U.S. pork net exports have been increasing since 1995 and continue to climb adding value to the pork you produce.

With the 2000 pork export data complete, it shows that pork exports were up 2 percent from 1999. This reveals an even stronger performance than at first glance, when you consider that the Russian food aid package was included in the 1999 export totals. As a result, U.S. exports to Russia fell significantly in 2000 without the food-aid package and with the Russian economy continuing to lag.

U.S. pork sales to Japan were up a short 9 percent last year. While it suggests those exports may be leveling off a bit, it still shows upward movement in our largest market. Other factors, like the foot-and-mouth disease in the United Kingdom may have an impact on other exporters to Japan, like Denmark, before all is said and done.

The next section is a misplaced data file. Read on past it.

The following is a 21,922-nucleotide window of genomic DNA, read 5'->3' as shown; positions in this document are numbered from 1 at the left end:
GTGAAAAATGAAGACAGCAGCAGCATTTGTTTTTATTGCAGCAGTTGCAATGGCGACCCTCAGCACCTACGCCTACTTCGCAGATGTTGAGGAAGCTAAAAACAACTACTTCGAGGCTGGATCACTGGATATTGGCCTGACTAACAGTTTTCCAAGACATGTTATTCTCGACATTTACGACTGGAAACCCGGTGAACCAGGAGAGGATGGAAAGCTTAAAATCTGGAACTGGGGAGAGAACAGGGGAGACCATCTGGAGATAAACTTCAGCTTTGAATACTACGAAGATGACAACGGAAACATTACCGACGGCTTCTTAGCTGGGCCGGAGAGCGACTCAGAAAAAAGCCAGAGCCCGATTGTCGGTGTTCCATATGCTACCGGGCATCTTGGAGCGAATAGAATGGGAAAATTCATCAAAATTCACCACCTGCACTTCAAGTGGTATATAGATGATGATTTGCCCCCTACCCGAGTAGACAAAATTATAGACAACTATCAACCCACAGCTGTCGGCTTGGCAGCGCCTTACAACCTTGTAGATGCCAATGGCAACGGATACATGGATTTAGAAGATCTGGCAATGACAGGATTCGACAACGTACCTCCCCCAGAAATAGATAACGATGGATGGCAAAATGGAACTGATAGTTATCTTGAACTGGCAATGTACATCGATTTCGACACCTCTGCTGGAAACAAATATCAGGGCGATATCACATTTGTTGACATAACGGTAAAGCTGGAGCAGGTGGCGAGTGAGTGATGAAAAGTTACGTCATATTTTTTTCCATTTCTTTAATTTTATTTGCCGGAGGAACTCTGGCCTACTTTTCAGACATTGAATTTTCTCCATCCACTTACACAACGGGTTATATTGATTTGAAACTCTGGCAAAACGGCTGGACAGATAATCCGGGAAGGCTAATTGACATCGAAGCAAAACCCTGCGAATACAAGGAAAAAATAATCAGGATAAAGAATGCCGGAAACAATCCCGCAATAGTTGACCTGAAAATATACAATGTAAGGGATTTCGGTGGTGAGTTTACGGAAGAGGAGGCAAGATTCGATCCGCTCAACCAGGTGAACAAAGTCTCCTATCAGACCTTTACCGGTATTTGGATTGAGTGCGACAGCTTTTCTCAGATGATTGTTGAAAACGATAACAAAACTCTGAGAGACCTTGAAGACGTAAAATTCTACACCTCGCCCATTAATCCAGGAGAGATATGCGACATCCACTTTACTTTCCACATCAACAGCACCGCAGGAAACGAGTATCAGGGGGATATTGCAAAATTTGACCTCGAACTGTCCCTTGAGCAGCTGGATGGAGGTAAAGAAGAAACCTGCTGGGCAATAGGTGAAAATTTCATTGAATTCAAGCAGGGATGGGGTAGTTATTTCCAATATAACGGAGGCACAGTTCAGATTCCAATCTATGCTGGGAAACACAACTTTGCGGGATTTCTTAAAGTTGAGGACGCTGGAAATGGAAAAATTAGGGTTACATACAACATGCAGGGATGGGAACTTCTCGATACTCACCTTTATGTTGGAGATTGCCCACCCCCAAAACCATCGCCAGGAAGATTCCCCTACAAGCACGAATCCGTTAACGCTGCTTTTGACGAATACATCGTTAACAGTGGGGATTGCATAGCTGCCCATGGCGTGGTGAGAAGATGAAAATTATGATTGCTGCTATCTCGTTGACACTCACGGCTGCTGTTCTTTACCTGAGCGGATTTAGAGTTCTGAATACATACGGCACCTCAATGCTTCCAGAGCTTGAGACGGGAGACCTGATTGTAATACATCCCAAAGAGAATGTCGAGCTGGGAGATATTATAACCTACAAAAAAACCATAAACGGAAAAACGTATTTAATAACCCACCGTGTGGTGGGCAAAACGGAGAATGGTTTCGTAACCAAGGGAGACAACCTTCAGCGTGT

The market showing the most promise for U.S. pork is Mexico. Last year, U.S. exports to Mexico grew 81 percent from 1999. All evidence points to Mexico remaining a viable market for U.S. pork, with continued strong growth.

Higher prices last year compared with 1999, helped boost export value even further. The value of U.S. pork exports rose 18 percent to more than $1.3 billion, while total tonnage sold was 12 percent higher than 1999. This number subtracts the food-aid package from the 1999 total, nor does it account for pork imports into the United States, which also rose in 2000.

Of course, regardless of pork prices, the added value the exports provide is a reflection of the fact that U.S. producers provide a safe, consistent, quality product. As long as that remains unchanged, exports should continue to climb making U.S. pork that much more valuable.

“Every 1 percent change in net exports equals $250 million to the U.S. pork industry,” says Nick Giordano, international trade counsel for the National Pork Producers Council.